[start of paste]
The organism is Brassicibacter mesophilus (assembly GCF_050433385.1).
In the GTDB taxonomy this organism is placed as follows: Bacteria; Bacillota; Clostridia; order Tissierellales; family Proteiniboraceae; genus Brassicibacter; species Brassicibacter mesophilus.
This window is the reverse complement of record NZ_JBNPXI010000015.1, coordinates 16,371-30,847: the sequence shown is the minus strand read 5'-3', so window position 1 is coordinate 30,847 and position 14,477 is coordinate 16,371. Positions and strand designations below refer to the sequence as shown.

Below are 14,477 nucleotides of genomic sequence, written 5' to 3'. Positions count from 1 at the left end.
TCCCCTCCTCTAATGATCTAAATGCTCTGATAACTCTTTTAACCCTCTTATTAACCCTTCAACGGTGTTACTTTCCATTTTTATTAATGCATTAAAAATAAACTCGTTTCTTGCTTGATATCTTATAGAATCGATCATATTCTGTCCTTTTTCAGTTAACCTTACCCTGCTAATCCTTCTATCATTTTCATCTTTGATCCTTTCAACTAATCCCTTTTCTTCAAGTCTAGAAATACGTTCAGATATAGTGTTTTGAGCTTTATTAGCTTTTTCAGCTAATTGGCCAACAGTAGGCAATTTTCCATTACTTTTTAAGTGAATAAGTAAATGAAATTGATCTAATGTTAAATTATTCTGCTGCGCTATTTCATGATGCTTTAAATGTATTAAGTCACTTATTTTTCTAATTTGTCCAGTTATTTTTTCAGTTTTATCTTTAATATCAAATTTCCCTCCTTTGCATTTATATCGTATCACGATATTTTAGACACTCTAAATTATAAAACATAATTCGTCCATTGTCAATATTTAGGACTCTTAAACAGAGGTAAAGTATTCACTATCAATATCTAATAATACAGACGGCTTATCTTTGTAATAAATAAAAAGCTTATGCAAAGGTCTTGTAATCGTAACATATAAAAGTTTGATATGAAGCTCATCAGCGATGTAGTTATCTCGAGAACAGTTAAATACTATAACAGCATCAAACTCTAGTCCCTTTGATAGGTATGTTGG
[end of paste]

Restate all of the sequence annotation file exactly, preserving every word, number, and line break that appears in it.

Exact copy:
The organism is Brassicibacter mesophilus (assembly GCF_050433385.1).
In the GTDB taxonomy this organism is placed as follows: Bacteria; Bacillota; Clostridia; order Tissierellales; family Proteiniboraceae; genus Brassicibacter; species Brassicibacter mesophilus.
This window is the reverse complement of record NZ_JBNPXI010000015.1, coordinates 16,371-30,847: the sequence shown is the minus strand read 5'-3', so window position 1 is coordinate 30,847 and position 14,477 is coordinate 16,371. Positions and strand designations below refer to the sequence as shown.

Below are 14,477 nucleotides of genomic sequence, written 5' to 3'. Positions count from 1 at the left end.
TCCCCTCCTCTAATGATCTAAATGCTCTGATAACTCTTTTAACCCTCTTATTAACCCTTCAACGGTGTTACTTTCCATTTTTATTAATGCATTAAAAATAAACTCGTTTCTTGCTTGATATCTTATAGAATCGATCATATTCTGTCCTTTTTCAGTTAACCTTACCCTGCTAATCCTTCTATCATTTTCATCTTTGATCCTTTCAACTAATCCCTTTTCTTCAAGTCTAGAAATACGTTCAGATATAGTGTTTTGAGCTTTATTAGCTTTTTCAGCTAATTGGCCAACAGTAGGCAATTTTCCATTACTTTTTAAGTGAATAAGTAAATGAAATTGATCTAATGTTAAATTATTCTGCTGCGCTATTTCATGATGCTTTAAATGTATTAAGTCACTTATTTTTCTAATTTGTCCAGTTATTTTTTCAGTTTTATCTTTAATATCAAATTTCCCTCCTTTGCATTTATATCGTATCACGATATTTTAGACACTCTAAATTATAAAACATAATTCGTCCATTGTCAATATTTAGGACTCTTAAACAGAGGTAAAGTATTCACTATCAATATCTAATAATACAGACGGCTTATCTTTGTAATAAATAAAAAGCTTATGCAAAGGTCTTGTAATCGTAACATATAAAAGTTTGATATGAAGCTCATCAGCGATGTAGTTATCTCGAGAACAGTTAAATACTATAACAGCATCAAACTCTAGTCCCTTTGATAGGTATGTTGG